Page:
More must be done to combat ice: Chester

THERE needs to be more focus on protecting young people from the dangers of the drug ice.

Gippsland MHR Darren Chester has told federal parliament that young men in particular were more at-risk of falling into the trap of experimenting with ice and becoming addicted.

Mr Chester said the drug ice can “spread like a cancer”, particularly among those who are impressionable and have access to disposable income.

He said football clubs were ideally placed to raise awareness and provide role models for impressionable young men.

“I am someone who has had a lot of participation in country football and netball clubs over many years,” Mr Chester said.

I think they do an enormous amount of good in our community.

“I am concerned that there is a genuine risk one that requires far more investigation by the relevant agencies and authorities in the way young men, in particular, are exposed to illicit drugs.

“This is a high-risk group.

“It is undoubtedly a target market for those who wish to sell these products.

“You are talking about young, fit and active men.

“Most of them have jobs and some disposable income.

“They are perfect for the market that the criminals are seeking to capitalise on.

“Ice can spread like a cancer among young men who, almost by definition, have little appreciation of their own mortality.”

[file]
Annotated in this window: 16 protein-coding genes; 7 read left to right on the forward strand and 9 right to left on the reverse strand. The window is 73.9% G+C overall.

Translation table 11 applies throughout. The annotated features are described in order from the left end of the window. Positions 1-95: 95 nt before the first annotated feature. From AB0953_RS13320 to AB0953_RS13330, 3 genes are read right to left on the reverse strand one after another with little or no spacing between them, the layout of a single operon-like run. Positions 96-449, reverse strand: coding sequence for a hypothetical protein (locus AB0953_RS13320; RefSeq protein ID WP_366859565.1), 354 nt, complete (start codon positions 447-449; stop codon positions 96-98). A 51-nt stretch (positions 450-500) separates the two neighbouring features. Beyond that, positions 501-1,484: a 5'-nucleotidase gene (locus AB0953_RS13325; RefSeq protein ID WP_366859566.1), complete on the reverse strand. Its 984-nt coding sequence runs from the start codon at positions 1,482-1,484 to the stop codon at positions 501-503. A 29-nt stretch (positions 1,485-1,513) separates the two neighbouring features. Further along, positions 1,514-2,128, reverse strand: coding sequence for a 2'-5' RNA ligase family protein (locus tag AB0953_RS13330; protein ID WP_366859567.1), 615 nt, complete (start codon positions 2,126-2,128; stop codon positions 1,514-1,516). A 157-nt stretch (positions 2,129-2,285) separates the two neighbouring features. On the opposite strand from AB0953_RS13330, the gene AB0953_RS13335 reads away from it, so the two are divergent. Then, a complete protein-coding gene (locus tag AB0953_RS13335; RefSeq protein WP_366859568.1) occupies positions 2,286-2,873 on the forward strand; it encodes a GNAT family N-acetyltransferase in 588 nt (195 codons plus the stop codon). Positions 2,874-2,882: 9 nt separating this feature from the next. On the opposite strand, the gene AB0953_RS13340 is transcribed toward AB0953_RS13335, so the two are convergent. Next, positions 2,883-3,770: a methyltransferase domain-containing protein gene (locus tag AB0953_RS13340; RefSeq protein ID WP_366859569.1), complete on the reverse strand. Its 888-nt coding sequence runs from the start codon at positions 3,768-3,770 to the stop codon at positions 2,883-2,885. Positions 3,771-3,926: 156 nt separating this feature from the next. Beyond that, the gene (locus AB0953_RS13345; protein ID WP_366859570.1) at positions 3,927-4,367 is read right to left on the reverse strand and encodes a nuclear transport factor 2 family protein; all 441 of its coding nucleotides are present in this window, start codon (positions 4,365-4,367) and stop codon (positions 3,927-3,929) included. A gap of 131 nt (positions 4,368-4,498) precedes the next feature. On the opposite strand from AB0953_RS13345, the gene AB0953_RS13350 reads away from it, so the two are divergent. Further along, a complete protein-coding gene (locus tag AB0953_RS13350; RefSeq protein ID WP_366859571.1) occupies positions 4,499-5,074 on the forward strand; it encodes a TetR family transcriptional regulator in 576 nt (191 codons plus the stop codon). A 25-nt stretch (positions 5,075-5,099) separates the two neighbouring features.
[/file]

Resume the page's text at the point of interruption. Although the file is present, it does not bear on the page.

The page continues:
The MP said recent high-profile media coverage in relation to the alleged drug use by elite footballers was “a warning sign to our country football clubs in Victoria”.

“If it is happening in the AFL and the NRL, why would anyone think it is not happening in bush football?

“I continue to be told stories of young footballers using drugs, but I simply do not know how widespread the problem is,” Mr Chester said.

“We need to get to the bottom of this for the integrity of sport and also for the health of these young men.”

Mr Chester also spoke on the links between domestic violence and ice use in the wider community.

He quoted evidence given by the Regional Coordinating Magistrate Clive Allsop at a Victorian parliamentary hearing last year into the epidemic of ice use in Gippsland towns.

“In a region like Gippsland, which already has a significant problem with family and domestic violence, to have a magistrate of Mr Allsop’s seniority indicating a further serious spike in domestic violence is … remarkably disturbing,” Mr Chester said.

The Gippsland MP outlined the role the Federal Government was playing in addressing the issue of ice.

“The Australian National Advisory Council on Alcohol and Drugs has been instructed by the government to provide advice on ice and methamphetamines as its first priority and I believe that is a good decision by the government,” Mr Chester said.

“I understand that the Commonwealth and the state and territory governments are working together to revise the National Drug Strategy and make ice the priority target that it needs to be.

“Our families are being torn apart by this drug.

“Do not let anyone tell you otherwise.”